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Girlhood: Lost and Found by Jamie Schofield Riva

Posted on March 11, 2024 - By Daylight Books
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Girlhood: Lost and Found by Jamie Schofield Riva
Girlhood: Lost and Found by Jamie Schofield Riva
''As I raise a young girl while attempting to age naturally in a beauty-obsessed world, I long for the freedom that comes with unlearning. This unraveling of false teaching is my personal challenge, this work the vehicle by which I am traveling the course.''- Jamie Schofield Riva

Through conceptual imagery, intimate portraits, and reflections in writing from a wide variety of women and girls ages 13-81, artist and former actor and model Jamie Schofield Riva presents an in-depth exploration of what it's like as a girl trying to navigate a world full of ''preconceived notions of what it means to be a woman.'' Her selection of images presents an assessment between generations of the intersections between cultural and social conditioning and messages about the female gender, and considerations of the implication of the stereotypes of femininity.

An interesting aspect to Riva’s photographic approach was to combine photographs of lost objects in the street with portraits. She writes in her essay for the book that this alignment ''...mirror[s] the many ways women lose their sense of identity as they maneuver through life as a female.'' These thrown away items symbolically represent the unrealistic expectations and definitions of self that the female-gendered can accept or discard. She continues, ''The discarded items offer the opportunity to question and reflect upon the desires women abandon to conform to subliminal ideals and pressures as we navigate the culture we live in.''

There are several portraits of her daughter included in the book, as well as writing, and Riva shares how assessing this project through the lens of a mother contributed to some of the conceptual shifts as she immersed deeper into the work. ''This work began as a personal journey to discover a way back to the person I was before I learned how the world saw me. But as time progressed, I realized that the larger mirror was my own daughter, and the bigger concern was how to raise her with awareness.''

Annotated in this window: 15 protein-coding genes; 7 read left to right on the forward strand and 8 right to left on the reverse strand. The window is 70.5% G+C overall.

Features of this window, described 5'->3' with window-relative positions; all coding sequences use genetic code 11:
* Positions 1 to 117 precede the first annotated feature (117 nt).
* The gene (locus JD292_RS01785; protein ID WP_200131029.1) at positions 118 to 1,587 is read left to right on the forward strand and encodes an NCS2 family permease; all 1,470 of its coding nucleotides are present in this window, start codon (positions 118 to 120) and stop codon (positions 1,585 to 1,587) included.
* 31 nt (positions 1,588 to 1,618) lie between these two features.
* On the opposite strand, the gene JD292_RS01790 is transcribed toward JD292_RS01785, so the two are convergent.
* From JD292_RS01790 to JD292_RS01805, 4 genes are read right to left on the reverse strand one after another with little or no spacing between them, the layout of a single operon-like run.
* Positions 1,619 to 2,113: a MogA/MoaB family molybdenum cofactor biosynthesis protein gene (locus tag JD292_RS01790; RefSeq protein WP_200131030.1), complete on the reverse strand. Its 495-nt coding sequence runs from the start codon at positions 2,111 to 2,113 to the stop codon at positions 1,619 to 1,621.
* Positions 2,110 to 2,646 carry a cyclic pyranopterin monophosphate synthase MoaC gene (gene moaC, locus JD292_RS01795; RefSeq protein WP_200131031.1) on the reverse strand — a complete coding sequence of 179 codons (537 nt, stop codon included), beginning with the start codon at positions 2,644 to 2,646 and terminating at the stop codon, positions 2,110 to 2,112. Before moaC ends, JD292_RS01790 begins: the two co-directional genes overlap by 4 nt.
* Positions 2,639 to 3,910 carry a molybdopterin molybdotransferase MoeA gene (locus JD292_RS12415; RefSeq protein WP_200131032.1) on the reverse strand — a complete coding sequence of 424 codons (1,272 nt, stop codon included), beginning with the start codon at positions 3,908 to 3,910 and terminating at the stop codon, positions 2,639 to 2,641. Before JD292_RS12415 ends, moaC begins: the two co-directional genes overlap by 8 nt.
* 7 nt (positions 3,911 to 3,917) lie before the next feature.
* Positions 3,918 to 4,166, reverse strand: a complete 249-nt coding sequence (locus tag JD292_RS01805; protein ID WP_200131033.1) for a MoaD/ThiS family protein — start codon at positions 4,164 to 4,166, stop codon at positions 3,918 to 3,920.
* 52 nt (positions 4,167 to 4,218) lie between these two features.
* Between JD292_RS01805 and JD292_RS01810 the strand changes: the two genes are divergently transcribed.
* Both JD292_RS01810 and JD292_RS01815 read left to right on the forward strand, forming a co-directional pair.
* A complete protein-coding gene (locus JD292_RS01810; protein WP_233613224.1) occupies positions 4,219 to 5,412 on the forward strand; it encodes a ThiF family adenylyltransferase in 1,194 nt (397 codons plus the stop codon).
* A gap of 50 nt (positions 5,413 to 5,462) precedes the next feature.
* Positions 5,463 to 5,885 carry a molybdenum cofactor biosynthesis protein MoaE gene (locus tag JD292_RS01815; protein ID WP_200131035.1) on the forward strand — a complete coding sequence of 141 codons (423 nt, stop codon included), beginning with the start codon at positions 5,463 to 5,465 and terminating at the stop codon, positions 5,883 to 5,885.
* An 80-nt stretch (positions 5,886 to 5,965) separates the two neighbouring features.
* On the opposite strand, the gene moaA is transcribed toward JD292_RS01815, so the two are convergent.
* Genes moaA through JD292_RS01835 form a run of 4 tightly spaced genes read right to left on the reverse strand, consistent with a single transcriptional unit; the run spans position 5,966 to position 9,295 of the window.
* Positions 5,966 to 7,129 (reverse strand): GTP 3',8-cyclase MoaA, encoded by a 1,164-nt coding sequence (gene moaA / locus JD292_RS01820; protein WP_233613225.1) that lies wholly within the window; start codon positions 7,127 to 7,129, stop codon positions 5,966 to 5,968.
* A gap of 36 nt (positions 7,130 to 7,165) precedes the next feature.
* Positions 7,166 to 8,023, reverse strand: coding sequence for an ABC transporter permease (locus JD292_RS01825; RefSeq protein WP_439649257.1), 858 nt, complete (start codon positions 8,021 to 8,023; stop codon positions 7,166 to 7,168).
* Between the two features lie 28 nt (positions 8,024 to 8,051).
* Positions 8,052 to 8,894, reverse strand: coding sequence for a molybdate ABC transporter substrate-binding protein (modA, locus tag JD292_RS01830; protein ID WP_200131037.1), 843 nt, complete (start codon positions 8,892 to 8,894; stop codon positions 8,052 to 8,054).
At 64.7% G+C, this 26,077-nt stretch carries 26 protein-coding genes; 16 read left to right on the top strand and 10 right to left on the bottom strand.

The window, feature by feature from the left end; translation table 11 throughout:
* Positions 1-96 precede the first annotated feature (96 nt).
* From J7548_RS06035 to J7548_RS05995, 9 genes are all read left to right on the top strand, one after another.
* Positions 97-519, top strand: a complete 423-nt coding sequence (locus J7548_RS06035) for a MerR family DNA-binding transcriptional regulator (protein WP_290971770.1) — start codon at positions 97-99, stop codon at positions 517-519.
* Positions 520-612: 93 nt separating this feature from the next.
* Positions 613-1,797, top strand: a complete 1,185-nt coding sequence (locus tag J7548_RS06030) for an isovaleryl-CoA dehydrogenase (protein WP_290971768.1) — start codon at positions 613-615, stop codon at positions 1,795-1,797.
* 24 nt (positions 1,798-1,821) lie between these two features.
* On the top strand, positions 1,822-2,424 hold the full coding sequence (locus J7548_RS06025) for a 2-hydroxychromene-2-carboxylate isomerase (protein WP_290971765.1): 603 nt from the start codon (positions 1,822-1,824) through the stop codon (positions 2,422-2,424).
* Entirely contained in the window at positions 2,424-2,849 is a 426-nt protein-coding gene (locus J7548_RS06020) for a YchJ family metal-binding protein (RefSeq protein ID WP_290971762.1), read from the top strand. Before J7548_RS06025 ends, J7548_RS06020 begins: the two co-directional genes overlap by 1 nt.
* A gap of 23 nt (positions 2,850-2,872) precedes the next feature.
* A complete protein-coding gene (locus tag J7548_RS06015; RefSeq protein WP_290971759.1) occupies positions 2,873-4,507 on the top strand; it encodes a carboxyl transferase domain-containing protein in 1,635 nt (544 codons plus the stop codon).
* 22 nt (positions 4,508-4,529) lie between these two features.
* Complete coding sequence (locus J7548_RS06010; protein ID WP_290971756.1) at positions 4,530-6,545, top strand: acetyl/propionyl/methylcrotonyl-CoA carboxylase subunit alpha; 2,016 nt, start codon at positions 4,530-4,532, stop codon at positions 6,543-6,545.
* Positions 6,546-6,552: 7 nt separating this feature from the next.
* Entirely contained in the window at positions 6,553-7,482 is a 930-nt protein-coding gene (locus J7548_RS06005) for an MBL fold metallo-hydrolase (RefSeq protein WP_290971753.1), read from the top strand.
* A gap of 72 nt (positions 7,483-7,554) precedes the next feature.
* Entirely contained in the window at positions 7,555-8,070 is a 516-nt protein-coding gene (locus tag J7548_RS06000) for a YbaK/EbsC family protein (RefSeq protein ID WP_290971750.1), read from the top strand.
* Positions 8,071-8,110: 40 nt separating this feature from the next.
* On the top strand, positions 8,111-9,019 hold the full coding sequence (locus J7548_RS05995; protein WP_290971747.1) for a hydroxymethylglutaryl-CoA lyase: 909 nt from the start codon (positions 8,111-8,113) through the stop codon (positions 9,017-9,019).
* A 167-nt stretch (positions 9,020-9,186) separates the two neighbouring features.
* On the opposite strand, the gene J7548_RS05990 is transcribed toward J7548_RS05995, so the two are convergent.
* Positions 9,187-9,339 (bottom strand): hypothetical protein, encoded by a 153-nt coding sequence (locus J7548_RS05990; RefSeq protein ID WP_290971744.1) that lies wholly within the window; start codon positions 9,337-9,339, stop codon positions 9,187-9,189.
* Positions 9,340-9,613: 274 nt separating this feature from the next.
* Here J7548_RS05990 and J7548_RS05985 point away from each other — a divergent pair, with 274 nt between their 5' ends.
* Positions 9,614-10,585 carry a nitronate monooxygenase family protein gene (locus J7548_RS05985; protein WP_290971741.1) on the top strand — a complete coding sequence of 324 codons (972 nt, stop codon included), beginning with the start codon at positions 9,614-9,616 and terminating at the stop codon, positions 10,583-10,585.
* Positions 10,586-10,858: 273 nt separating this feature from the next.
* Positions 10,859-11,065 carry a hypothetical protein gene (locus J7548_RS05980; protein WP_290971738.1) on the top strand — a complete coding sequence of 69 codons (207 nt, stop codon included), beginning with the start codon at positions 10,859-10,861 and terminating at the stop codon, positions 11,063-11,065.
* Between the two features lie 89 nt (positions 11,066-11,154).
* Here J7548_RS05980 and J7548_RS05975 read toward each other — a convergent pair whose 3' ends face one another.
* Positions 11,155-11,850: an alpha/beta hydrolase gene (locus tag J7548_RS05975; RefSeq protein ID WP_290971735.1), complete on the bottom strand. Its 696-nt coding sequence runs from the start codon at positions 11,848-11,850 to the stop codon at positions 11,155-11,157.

Jamie Schofield Riva

© Jamie Schofield Riva



Jamie Schofield Riva

© Jamie Schofield Riva


The work reveals an honest look at some of the conditioned and subliminal ways social normalization in cultural messaging is absorbed. Riva reflects on the ''synchronicities'' she saw between some of the images of herself with the photographs she was making of her daughter. The book also includes photographs of Riva's diary, written when she was about the age of her own daughter now, and the content of some of the excerpts invites the reader to consider how some of the toxic expectations and ''beauty standards'' relate to self-image and definition of self at the very stage of life when those values are being formed.

An insert mini magazine of archival magazine tears and photographs from her years as a model and actor also provide a different and very personal examination of the impacts of stereotypical messaging through continual exposure to unrealistic ideals that recur through vehicles such as social media, and the advertising and fashion industries.

Rania Matar, an artist, educator, and Guggenheim fellowship award winner contributed a reflection for the book, and she discusses the ironies and questions Riva's photographs consider. Matar writes, ''At the same time as we tell girls today ‘you can be anything you want to be’ and we raise them to be strong and independent women, we also expect them to look ‘perfect,’ to dress and behave according to standards that have objectified women for as far as we can remember, and at the same time, we take away some of their most basic rights: the freedom of choice -in matters of reproduction in this country, and in matters of presentation and dress in others. How are girls today supposed to navigate all those contradictions?''